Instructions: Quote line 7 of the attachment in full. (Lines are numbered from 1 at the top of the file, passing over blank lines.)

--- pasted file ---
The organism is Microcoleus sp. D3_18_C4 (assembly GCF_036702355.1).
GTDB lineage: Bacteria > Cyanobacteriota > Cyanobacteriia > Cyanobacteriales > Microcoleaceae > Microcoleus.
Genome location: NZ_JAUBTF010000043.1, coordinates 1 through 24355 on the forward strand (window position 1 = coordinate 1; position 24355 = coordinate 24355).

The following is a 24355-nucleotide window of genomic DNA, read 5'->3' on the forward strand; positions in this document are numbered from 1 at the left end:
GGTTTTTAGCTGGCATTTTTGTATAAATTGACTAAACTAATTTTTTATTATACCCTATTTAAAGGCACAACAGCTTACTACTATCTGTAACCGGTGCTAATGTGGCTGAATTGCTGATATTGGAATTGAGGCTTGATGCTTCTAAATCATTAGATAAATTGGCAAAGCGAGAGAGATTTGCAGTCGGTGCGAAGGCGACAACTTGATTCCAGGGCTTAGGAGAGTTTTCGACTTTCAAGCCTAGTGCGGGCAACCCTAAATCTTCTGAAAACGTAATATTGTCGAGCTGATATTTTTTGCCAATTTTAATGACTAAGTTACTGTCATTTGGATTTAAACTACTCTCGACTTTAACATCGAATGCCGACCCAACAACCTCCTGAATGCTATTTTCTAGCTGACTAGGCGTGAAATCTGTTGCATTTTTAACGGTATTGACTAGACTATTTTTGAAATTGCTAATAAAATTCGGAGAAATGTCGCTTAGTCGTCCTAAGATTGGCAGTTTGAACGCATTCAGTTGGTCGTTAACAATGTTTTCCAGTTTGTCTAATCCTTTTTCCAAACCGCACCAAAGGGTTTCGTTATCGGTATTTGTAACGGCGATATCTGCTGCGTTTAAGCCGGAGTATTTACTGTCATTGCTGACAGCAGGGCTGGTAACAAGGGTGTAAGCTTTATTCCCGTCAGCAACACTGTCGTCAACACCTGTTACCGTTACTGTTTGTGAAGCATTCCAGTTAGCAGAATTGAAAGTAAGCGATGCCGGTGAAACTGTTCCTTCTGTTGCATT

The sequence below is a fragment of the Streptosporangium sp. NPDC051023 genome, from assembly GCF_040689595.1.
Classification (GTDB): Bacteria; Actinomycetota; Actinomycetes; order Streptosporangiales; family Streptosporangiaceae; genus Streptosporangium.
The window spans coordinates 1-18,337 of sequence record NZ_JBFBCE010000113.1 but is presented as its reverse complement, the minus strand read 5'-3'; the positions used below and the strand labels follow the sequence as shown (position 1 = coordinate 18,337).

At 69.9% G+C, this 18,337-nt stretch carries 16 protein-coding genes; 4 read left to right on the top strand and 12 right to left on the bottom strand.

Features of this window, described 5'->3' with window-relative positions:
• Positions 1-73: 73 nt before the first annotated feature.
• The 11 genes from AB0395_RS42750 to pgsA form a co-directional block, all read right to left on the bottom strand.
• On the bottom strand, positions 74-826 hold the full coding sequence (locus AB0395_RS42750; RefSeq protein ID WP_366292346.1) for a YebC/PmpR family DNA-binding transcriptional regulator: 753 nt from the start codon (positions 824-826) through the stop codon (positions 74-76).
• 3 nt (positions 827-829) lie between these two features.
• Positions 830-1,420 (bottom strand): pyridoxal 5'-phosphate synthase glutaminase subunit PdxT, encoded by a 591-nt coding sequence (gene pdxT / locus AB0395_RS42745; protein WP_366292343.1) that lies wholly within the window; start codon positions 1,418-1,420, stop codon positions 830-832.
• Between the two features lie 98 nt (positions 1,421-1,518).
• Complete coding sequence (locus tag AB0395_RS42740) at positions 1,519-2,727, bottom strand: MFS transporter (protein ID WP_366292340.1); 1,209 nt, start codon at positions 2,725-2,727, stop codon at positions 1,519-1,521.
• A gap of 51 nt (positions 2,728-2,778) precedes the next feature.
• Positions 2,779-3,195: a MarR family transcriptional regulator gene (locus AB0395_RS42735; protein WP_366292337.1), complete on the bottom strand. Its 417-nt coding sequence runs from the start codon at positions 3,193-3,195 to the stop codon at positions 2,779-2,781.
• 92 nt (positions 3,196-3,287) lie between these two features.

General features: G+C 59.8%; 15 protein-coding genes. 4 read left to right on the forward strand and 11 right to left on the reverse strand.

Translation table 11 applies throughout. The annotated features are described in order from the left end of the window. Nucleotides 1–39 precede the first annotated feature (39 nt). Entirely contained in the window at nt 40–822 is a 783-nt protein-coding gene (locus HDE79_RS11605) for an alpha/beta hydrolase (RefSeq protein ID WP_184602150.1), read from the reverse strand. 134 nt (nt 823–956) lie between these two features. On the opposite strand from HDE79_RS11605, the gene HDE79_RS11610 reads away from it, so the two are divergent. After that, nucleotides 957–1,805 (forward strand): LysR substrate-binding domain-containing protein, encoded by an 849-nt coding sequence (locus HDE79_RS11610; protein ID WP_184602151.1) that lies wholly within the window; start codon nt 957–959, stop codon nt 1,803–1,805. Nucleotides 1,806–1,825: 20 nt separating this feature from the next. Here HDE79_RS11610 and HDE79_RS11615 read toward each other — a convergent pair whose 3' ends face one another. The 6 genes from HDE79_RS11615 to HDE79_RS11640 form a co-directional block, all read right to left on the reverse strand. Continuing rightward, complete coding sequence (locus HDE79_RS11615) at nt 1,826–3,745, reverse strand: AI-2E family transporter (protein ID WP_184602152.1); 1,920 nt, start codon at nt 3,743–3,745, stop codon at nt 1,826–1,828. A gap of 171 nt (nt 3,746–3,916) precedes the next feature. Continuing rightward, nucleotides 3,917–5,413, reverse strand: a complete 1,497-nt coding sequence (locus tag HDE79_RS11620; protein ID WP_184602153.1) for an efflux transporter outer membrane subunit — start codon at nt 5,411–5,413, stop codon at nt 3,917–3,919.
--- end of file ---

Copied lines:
Classification (GTDB): Bacteria; Actinomycetota; Actinomycetes; order Streptosporangiales; family Streptosporangiaceae; genus Streptosporangium.